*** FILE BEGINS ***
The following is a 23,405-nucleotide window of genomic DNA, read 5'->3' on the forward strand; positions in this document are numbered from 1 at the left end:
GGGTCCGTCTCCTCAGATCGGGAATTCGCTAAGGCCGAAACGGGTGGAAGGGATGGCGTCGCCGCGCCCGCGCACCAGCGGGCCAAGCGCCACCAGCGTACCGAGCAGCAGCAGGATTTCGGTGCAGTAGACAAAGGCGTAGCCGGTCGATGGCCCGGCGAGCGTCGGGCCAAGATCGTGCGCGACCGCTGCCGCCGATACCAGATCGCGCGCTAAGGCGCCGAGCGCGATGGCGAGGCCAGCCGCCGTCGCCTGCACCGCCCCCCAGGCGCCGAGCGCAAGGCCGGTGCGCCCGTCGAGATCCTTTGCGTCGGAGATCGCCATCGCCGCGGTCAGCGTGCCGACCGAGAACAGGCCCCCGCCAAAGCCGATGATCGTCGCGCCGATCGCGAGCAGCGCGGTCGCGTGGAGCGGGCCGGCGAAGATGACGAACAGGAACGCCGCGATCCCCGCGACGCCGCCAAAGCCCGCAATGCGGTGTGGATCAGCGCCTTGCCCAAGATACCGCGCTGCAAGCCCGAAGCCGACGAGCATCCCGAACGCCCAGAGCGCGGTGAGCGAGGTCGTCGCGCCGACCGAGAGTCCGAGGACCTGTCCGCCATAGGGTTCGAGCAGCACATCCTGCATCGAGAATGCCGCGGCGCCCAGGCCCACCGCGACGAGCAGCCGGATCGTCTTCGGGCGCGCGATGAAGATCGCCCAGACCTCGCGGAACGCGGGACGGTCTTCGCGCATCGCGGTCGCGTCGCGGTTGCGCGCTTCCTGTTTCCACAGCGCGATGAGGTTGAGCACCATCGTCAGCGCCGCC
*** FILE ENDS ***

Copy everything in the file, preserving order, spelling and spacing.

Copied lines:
The following is a 23,405-nucleotide window of genomic DNA, read 5'->3' on the forward strand; positions in this document are numbered from 1 at the left end:
GGGTCCGTCTCCTCAGATCGGGAATTCGCTAAGGCCGAAACGGGTGGAAGGGATGGCGTCGCCGCGCCCGCGCACCAGCGGGCCAAGCGCCACCAGCGTACCGAGCAGCAGCAGGATTTCGGTGCAGTAGACAAAGGCGTAGCCGGTCGATGGCCCGGCGAGCGTCGGGCCAAGATCGTGCGCGACCGCTGCCGCCGATACCAGATCGCGCGCTAAGGCGCCGAGCGCGATGGCGAGGCCAGCCGCCGTCGCCTGCACCGCCCCCCAGGCGCCGAGCGCAAGGCCGGTGCGCCCGTCGAGATCCTTTGCGTCGGAGATCGCCATCGCCGCGGTCAGCGTGCCGACCGAGAACAGGCCCCCGCCAAAGCCGATGATCGTCGCGCCGATCGCGAGCAGCGCGGTCGCGTGGAGCGGGCCGGCGAAGATGACGAACAGGAACGCCGCGATCCCCGCGACGCCGCCAAAGCCCGCAATGCGGTGTGGATCAGCGCCTTGCCCAAGATACCGCGCTGCAAGCCCGAAGCCGACGAGCATCCCGAACGCCCAGAGCGCGGTGAGCGAGGTCGTCGCGCCGACCGAGAGTCCGAGGACCTGTCCGCCATAGGGTTCGAGCAGCACATCCTGCATCGAGAATGCCGCGGCGCCCAGGCCCACCGCGACGAGCAGCCGGATCGTCTTCGGGCGCGCGATGAAGATCGCCCAGACCTCGCGGAACGCGGGACGGTCTTCGCGCATCGCGGTCGCGTCGCGGTTGCGCGCTTCCTGTTTCCACAGCGCGATGAGGTTGAGCACCATCGTCAGCGCCGCC